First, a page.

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Originally published in James Fenimore Cooper: His Country and His Art, Papers from the 2005 Cooper Seminar (No. 15), The State University of New York College at Oneonta. Oneonta, New York. Hugh C. MacDougall and Steven Harthorn, editors. (pp. 103-106)
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"Your home is a reflection of you." Radio commercial for Taylor Construction, Atlanta, 2005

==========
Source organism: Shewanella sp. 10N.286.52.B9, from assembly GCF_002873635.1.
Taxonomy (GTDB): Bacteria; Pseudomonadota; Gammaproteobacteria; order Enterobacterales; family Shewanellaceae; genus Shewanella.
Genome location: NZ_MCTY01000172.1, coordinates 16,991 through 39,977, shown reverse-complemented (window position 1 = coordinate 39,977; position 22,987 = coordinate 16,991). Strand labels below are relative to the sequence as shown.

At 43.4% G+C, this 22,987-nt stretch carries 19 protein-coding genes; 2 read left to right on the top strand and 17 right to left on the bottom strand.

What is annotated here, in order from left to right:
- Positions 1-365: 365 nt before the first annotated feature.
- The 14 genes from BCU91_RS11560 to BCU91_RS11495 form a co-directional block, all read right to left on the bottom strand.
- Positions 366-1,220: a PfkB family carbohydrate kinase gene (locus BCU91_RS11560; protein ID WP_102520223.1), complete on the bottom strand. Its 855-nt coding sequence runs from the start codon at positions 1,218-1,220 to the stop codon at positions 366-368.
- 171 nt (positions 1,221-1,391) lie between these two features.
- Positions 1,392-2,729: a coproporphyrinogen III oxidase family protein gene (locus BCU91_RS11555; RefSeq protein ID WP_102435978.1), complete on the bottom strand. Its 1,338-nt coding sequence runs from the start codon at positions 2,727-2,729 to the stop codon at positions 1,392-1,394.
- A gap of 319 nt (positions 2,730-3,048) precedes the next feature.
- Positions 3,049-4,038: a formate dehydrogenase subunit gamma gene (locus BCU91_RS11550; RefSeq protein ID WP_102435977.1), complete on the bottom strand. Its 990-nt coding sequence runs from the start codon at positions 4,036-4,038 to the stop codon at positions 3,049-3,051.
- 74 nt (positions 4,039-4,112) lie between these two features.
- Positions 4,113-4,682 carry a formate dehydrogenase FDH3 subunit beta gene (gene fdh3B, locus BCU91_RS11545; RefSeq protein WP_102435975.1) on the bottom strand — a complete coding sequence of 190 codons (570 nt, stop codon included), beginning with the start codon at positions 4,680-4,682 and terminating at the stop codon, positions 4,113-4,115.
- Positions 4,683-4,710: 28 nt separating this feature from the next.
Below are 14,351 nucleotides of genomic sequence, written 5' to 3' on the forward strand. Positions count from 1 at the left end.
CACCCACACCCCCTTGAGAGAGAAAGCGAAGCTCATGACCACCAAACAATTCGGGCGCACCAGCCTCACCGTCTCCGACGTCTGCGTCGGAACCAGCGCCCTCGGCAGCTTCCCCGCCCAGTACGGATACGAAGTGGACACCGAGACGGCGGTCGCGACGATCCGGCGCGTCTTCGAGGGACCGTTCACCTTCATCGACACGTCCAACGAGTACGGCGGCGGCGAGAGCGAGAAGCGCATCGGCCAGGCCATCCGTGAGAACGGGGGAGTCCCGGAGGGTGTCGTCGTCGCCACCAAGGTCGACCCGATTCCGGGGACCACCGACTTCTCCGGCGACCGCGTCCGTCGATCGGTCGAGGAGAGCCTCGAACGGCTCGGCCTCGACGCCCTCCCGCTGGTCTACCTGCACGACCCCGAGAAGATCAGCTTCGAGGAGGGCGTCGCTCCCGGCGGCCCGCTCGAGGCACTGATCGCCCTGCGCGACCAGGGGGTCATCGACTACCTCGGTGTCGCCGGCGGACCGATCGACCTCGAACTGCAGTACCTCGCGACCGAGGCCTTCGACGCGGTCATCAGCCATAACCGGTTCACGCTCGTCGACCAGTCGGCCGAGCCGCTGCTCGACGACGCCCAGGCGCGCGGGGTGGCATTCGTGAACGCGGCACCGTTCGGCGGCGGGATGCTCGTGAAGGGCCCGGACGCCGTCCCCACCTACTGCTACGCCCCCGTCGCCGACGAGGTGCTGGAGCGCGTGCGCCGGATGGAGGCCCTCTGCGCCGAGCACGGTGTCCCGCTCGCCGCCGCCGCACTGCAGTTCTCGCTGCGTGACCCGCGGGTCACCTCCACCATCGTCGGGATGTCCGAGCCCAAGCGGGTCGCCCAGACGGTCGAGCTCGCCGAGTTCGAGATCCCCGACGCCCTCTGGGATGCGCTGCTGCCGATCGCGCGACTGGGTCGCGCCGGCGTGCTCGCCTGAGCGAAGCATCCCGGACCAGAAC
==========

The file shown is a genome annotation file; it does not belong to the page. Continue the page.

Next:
Judging from the many advertisements, magazines, television shows and books devoted to architecture and design, the above slogan seems more than apt. However, our homes show not only who we are but who we want to be. Architects and design gurus sell more than fashion, they sell lifestyles. Our nineteenth-century ancestors, especially those living during the "heyday" of what Barbara Welter has called "The Cult of True Womanhood," or, as I prefer, "The Cult of Domesticity," 1820-1860, would have felt right at home with such ideas. Not only did they believe that character decided a person's physical environment, they also subscribed to the tenet that these surroundings influenced character formation.